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Will the EU help end FGM?

A new campaign urges standard EU regulations to fight female genital mutilation.

Kenyan teenage Masai girls attend an alternative right of passage in Kilgoris, Kenya, on April 19, 2008, at a ceremony organized by an anti-female genital mutilation campaign, the Cherish Others Organisation. (Tony Karumba/AFP/Getty Images)

BRUSSELS, Belgium — As a young girl in Guinea, Aissatou Diallo couldn’t save herself. She was 14 and six people were holding her down while a seventh cut her. 

Somalian Ifrah Ahmed couldn’t even comprehend what was happening to her. She was only 8 years old and there were people holding her arms and legs. She had no anesthesia of any kind before or after, just raw agony and then the 40 days of isolation imposed on newly circumcised girls. Five years later, inexplicably, they did it to her again. 

Diallo and Ahmed are just two of the estimated 140 million women girls and women worldwide who have been subjected to female genital mutilation (FGM). But unlike the vast majority of girls unable to fight back either during the procedure or after, these women are defying it now — and demanding the rest of the world do the same. 

They are some of the leading voices in the latest push in a long campaign spearheaded by Amnesty International against FGM.  The new drive is specifically geared toward pressing the European Union to coordinate the laws, statistics and even foreign policy of its 27 member states into a united front to halt the practice. 

Diallo is now in Belgium, one of the handful of countries that does grant asylum based on FGM claims. She claimed asylum on the basis that she could not protect her two young daughters from family and community members in Guinea determined to subject them to FGM. Ahmed, now 21, arrived as a war refugee in Ireland three years ago, unable to read or write as a result of never being sent to school in Somalia. Now fluent – and fearless – in English, she’s determined to change the culture of her own country, where almost 98 percent of adult women are believed to have been circumcised, the highest rate in the world.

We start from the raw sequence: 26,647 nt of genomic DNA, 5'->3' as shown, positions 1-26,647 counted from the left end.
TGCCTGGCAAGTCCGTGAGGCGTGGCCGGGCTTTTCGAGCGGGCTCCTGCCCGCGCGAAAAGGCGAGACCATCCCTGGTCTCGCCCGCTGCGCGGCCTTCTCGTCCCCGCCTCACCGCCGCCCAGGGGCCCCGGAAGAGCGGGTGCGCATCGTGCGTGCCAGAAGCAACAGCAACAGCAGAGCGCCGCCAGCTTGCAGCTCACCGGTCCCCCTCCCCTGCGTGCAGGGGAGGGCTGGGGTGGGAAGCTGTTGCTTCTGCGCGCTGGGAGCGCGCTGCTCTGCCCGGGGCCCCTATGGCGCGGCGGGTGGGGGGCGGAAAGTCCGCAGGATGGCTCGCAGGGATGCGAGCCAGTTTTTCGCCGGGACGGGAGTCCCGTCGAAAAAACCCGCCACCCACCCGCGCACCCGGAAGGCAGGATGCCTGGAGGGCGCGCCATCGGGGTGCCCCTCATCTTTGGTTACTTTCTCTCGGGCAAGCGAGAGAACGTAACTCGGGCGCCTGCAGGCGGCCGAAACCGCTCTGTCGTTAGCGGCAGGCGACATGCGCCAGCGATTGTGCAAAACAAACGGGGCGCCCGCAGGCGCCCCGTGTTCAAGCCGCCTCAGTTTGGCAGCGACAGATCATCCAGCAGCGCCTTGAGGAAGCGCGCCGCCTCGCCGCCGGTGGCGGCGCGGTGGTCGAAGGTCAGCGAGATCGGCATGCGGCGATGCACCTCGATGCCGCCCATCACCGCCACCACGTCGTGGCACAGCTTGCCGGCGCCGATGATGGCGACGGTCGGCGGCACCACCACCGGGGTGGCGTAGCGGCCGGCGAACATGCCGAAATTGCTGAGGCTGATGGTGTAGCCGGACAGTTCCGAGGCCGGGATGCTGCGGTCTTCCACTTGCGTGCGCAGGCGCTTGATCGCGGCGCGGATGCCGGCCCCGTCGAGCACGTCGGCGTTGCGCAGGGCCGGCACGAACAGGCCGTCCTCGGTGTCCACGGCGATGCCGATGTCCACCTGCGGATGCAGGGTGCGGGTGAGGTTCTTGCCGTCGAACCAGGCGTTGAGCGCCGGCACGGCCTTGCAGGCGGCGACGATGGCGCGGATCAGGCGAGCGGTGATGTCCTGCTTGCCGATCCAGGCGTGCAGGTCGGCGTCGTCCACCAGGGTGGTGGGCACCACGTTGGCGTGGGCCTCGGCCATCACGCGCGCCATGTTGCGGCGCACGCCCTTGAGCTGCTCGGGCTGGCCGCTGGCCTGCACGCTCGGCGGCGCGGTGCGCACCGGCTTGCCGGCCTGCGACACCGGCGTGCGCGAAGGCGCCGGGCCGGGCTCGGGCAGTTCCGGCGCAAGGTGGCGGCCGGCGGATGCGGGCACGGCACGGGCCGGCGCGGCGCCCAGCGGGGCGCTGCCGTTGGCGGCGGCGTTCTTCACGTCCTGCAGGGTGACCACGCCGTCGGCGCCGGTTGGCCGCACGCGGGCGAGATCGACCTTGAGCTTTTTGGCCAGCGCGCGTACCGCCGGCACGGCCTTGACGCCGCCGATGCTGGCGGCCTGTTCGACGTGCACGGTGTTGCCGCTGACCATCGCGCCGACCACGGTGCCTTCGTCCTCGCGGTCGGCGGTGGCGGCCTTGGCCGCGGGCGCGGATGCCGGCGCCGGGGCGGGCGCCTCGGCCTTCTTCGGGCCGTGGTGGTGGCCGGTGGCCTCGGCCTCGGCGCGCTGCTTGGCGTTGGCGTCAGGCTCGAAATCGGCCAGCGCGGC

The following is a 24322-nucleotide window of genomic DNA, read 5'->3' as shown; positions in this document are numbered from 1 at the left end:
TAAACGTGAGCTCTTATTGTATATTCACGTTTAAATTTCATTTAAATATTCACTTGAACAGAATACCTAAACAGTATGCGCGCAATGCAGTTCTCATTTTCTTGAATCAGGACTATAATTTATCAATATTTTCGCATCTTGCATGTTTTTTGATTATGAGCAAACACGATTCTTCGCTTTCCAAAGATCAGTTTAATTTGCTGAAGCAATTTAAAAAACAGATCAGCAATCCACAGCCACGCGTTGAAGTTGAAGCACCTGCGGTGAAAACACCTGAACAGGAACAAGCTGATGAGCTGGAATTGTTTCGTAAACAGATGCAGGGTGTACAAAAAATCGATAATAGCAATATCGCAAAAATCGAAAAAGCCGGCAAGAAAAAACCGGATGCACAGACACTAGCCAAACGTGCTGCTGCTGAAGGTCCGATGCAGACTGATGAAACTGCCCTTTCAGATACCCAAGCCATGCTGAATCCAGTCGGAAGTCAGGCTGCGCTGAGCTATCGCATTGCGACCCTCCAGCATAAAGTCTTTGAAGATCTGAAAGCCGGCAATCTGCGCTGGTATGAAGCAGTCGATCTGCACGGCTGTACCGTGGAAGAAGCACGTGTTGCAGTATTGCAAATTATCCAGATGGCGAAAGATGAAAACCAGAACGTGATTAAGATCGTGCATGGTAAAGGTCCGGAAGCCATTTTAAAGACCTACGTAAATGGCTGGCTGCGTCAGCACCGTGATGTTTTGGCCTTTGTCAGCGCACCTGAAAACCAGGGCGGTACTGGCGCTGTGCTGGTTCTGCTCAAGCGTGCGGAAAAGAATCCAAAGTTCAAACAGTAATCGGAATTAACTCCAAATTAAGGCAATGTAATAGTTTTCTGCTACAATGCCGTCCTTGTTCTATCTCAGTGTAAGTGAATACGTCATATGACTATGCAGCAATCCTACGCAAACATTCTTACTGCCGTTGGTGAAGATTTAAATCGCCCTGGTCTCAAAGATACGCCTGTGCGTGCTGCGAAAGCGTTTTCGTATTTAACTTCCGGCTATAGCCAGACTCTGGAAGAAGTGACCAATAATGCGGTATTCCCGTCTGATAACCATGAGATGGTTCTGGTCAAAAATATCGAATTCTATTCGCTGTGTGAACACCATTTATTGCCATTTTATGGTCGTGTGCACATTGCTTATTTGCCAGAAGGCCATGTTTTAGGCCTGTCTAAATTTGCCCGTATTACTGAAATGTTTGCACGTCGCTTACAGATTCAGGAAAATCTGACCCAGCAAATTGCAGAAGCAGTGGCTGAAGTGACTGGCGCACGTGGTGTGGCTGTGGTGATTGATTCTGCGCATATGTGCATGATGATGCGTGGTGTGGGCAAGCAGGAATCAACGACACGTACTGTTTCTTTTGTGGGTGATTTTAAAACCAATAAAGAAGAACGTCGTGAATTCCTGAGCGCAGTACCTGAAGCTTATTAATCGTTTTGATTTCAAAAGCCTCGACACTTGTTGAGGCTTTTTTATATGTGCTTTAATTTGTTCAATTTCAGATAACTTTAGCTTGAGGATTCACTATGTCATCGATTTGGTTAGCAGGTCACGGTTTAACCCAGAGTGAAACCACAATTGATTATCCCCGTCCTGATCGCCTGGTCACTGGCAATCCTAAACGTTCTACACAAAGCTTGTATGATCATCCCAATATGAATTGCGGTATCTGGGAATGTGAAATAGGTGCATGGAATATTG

But activists are working to make clear that while African countries are infamous for the practice, people in the West should not think it only affects women “somewhere else.” Figures compiled by the European Parliament indicate there are approximately half a million women living in the EU who have already undergone FGM. An estimated 180,000 more girls each year in Europe reach the age when the procedure is usually done, which ranges from birth up to age 15. 

In the U.S., legislation has been in place since 1996 offering asylum to any woman fleeing the threat of FGM or who has already experienced it. But in Europe, though the majority of the 27 EU member states outlaw FGM under either specific or general criminal laws, only a handful officially recognize FGM as a form of persecution warranting protection and they do not apply the law in the same way. (This is also true among different courts in the U.S. where, for example, a Malian asylum seeker who had been subjected to FGM as a child was rejected by the state of Maryland because there was no reason for her to fear it happening again.) End FGM wants uniform laws adopted throughout the EU and the most generous possible interpretation of them. 

But living in a country where there are laws against FGM by no means grants these girls automatic protection from the practice — it’s technically illegal in many of the African nations too. Sometimes the cutting is actually performed in Europe, but more frequently young girls are taken on “vacation” back to Africa, where it’s done in the traditional setting. The End FGM campaign wants data collected from across Europe to gauge the extent of the problem.